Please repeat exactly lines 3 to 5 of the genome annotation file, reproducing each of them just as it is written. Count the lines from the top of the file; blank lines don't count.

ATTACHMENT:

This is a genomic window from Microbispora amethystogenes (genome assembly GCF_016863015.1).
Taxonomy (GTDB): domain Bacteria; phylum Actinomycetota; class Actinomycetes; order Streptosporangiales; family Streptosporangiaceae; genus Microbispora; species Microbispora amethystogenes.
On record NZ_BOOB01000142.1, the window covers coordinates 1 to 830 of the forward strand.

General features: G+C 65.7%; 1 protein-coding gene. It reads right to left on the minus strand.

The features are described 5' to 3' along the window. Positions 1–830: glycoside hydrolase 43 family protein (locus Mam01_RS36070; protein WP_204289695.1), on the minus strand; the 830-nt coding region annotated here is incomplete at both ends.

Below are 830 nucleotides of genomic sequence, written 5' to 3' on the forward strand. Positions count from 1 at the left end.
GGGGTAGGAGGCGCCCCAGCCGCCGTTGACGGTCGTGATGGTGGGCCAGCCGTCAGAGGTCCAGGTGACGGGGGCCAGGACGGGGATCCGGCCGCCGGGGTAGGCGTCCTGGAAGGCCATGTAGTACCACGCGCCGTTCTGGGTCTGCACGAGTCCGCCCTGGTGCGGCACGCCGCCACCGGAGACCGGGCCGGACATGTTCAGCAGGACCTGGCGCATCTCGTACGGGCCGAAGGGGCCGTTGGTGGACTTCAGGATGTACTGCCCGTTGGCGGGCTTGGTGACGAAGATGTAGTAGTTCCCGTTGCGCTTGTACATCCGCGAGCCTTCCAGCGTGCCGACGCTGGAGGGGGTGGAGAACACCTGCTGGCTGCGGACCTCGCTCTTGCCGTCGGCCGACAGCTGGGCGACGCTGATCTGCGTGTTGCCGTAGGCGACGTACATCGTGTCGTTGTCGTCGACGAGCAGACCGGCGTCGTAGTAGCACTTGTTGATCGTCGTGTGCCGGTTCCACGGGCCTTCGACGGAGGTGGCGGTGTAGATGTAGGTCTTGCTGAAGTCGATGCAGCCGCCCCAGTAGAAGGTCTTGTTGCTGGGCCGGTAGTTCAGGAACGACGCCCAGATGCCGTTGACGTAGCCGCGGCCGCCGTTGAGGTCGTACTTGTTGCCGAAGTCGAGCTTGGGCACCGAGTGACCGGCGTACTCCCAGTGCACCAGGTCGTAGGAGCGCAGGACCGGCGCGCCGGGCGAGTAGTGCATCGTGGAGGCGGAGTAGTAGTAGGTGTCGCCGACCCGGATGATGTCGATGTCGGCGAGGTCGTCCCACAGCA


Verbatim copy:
On record NZ_BOOB01000142.1, the window covers coordinates 1 to 830 of the forward strand.

General features: G+C 65.7%; 1 protein-coding gene. It reads right to left on the minus strand.

The features are described 5' to 3' along the window. Positions 1–830: glycoside hydrolase 43 family protein (locus Mam01_RS36070; protein WP_204289695.1), on the minus strand; the 830-nt coding region annotated here is incomplete at both ends.